To help ease some of your worries there some things you can do to prepare for the financial uncertainty and take steps to manage your debt.
As things change rapidly during the coronavirus (COVID-19) crisis, this guide will be updated regularly to reflect changes in rules and regulations.
The outbreak of coronavirus (COVID-19) has had an unprecedented effect on economies in the UK and around the world. With productivity almost grinding to a halt as many workers practice social distancing and self isolation. It is understandable that the uncertainty during this crisis has many people worried about their finances.
It is especially troubling for those worried about covering their debt during the pandemic. Fortunately, there are some things you can do to prepare for the financial uncertainty and take steps to manage your debt in the most effective way possible.
If you aren’t already in the habit of making a monthly budget, this is a good time to get back to basics and make one. Calculate your incomings and outgoings and look for areas where you can cut out any non-essential expenses.
For example, with gyms closed, there’s no reason to keep paying your gym membership. Most gyms these days offer free anytime cancellation. Similarly with sports fixtures being postponed, if you have a sports package such as BT Sport, or Sky Sports you could freeze the sports package until things get back to normal.
Any savings you make from cutting back plus any money you had ear-marked for travelling or other leisure activities that you can’t participate in can be used to pay down debt. It may be small, but every bit helps.
On 17 March the UK Government announced that all mortgage providers allow homeowners to take a three-month payment holiday if they’ve been affected by coronavirus in any way.
Speak to your lender about taking advantage of this. It’s important to keep in mind that when you take a mortgage payment holiday, the three-month period will be added to the end of your term.
For example, if you have 20 years left on your mortgage, the term will increase to 20 years and three months. Be aware that during those three months, interest still accrues, so your mortgage repayments after will increase slightly.
To help renters having trouble keeping up with payments, the government introduced emergency legislation that protects renters from being evicted for at least three months. It’s also important to speak to your landlord and see how that can accommodate you during this difficult time.
You can also apply for Council Tax Support through your local council's website to have council tax payments deferred for a period of time.
Credit card debt can creep up on even in the best of times. It can be increasingly stressful if you’re facing a drop in income, or the loss of your job.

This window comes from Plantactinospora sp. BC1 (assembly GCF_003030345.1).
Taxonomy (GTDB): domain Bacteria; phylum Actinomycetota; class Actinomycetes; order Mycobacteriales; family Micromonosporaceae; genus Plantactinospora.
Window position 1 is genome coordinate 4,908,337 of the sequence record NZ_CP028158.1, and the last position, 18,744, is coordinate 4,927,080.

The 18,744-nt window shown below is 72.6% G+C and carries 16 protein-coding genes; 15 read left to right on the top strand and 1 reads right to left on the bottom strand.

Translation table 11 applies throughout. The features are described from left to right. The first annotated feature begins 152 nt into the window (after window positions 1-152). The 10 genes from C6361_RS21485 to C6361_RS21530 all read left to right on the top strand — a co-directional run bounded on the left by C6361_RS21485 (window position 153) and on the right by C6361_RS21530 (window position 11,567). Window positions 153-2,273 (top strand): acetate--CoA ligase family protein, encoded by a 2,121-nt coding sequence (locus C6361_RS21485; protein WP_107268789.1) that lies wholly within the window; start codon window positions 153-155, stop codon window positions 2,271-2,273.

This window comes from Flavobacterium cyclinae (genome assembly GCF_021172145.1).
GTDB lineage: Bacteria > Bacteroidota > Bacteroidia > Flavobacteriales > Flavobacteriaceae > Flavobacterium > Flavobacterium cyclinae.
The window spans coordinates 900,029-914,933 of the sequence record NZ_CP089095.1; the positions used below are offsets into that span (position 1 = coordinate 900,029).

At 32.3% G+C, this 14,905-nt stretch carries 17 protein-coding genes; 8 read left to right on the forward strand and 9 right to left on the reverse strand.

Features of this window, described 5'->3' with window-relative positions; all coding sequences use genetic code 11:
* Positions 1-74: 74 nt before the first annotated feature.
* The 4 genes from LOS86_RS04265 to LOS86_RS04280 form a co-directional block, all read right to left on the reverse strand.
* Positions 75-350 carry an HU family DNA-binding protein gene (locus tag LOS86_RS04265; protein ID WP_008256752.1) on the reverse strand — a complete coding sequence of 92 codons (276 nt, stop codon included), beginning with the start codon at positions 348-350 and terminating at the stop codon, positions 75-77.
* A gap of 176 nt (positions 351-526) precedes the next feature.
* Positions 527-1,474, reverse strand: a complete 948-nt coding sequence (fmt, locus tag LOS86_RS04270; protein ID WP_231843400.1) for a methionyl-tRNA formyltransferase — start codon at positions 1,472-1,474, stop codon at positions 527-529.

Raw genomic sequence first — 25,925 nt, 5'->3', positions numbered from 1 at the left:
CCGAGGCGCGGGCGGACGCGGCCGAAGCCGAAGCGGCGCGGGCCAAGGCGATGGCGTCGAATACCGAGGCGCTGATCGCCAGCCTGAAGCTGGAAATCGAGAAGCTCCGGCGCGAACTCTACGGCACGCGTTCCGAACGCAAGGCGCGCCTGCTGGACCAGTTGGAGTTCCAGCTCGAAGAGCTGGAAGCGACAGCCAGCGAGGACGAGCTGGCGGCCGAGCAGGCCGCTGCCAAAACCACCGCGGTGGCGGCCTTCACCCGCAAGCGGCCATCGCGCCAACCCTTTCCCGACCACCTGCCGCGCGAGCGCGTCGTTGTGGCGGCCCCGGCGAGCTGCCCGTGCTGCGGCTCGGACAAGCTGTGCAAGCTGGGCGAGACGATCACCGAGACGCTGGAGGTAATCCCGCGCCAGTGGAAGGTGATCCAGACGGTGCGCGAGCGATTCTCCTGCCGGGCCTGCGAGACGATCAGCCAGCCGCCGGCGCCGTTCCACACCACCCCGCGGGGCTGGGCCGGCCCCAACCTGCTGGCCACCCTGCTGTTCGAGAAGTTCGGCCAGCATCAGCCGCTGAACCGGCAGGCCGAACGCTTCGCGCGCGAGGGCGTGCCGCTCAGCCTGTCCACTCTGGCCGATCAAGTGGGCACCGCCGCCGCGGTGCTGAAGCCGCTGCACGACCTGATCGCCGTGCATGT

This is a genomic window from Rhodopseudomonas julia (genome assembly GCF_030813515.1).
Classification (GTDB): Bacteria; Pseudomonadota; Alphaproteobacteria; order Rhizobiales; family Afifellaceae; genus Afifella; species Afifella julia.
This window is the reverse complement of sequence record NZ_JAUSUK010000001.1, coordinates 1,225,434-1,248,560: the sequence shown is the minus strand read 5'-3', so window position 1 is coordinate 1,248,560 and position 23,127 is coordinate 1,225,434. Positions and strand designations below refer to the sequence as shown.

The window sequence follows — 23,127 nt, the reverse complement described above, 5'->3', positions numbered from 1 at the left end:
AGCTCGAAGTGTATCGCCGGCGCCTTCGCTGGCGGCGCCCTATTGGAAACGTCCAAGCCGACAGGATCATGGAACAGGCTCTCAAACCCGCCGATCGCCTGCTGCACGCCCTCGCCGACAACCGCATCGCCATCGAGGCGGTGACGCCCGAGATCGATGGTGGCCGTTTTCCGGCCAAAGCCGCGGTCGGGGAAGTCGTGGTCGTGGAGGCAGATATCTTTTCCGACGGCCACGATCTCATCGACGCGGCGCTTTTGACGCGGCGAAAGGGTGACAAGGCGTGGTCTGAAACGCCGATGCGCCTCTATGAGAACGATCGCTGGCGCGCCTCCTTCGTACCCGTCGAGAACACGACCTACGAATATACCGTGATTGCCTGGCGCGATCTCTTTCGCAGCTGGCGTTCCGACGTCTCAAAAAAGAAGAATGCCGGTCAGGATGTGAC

According to the Financial Conduct Authority’s (FCA) rules, lenders and debt collectors should treat people who are struggling to make payments “with forbearance and due consideration. This means that if you can’t make a payment this month because your income has fallen they should work to help you.
Several banks and credit card providers have instituted measures such as payment holidays to help you through this period. Some providers are increasing credit limits on credit cards and overdrafts if you depend on them for everyday expenses. While some are waiving their fees for missed payments if you have coronavirus-related financial problems.
During the outbreak, the FCA has also made changes to its persistent debt rules, which means that credit card providers can't cancel your card until 1 Oct 2020.
Other steps you can take is to avoid paying interest on your debt by transferring your balance to a 0% balance transfer card. However, due to the financial situation right now these deals may not be available for long, so apply as soon as you can.
Borrowing money when you're already struggling with debt is probably a bad idea.
Right now we don't know how long the coronavirus situation will last. Getting into more debt may get you into a debt cycle you can't get out of even when things return to normal. It'll be difficult for a while, but the good thing is everybody is in this together, even then lenders. They know why you're struggling so if you contact them, they'll find a way to help you out.
If you want to speak to someone to get free debt help, you can speak to one of the following debt charities.
Citizens Advice can provide free help in person or by phone
StepChange Debt Charity can provide advice or a free debt management plan (DMP)
National Debtline can offer free advice by phone and help you set up a free DMP
PayPlan is an independent provider of free DMPs
Shelter is a housing charity that can provide advice by phone, online or in person
Christians Against Poverty can visit you at home to give advice and help you budget
Getting advice can help you to:
Prioritise your debts
Set a realistic budget
Plan how you will pay off your debts
Communicate with your creditors